Mantashe said Becker was opposed to the development of new nuclear-power facilities or the extension of the life of South Africa’s existing one, Koeberg, and therefore couldn’t be objective, according to a letter sent to the activist on Friday that was seen by Bloomberg. 

The dispute that led to Becker’s removal highlights the difficulties Eskom Holdings SOC Ltd. is facing in its fight to keep its Koeberg nuclear plant in Cape Town operating until 2044. Mantashe, a former coal-mining labor unionist and chairman of the ruling African National Congress, has emerged as a vocal supporter of the nuclear industry, while drawing criticism from environmental activists. Becker, by contrast, is also a spokesman for the Koeberg Alert Alliance, which wants the plant closed……….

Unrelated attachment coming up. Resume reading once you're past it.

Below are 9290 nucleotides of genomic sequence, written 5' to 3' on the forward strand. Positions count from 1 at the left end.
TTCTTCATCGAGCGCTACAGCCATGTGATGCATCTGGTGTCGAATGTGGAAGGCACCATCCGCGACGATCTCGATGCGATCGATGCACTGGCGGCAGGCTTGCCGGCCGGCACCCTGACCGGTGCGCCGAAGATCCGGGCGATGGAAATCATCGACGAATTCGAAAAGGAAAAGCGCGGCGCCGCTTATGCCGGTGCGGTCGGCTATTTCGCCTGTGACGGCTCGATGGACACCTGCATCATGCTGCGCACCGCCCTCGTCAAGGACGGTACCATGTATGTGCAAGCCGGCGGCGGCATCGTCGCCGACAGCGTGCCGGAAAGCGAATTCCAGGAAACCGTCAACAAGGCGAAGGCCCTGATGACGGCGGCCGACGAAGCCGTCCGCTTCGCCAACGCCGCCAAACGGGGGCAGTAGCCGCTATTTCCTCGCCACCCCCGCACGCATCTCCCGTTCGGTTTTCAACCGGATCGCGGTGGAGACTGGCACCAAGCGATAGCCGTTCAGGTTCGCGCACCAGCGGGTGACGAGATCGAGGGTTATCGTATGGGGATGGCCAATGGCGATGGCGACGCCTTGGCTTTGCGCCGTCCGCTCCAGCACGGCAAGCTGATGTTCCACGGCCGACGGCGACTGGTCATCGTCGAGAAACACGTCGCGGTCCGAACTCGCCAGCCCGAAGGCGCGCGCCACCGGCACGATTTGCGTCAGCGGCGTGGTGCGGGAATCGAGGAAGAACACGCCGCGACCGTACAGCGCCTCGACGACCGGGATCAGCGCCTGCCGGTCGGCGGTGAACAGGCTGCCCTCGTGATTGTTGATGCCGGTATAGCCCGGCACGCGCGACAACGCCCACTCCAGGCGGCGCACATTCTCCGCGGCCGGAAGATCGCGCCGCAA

By law, the minister has to appoint a community representative to the board. He complained, in the letter, that Becker had brought the board into disrepute by objecting publicly to its decisions. Becker was suspended on July 18 and then sued Mantashe, forcing the minister to make a decision whether to retain him or fire him from the board.

Becker said he will consult with his legal team and the communities he was representing before responding.

While Eskom has yet to receive final permission to extend the life of Koeberg, the only nuclear-power facility in Africa, it has started a program to spend about 20 billion rand ($1.3 billion) on new steam generators as part of the work needed to keep it operating. Becker and Koeberg Alert have opposed the extension of Koeberg’s operating license because of the nuclear plant’s proximity to Cape Town, a city of 4 million people, citing what they say is a potential for earthquakes.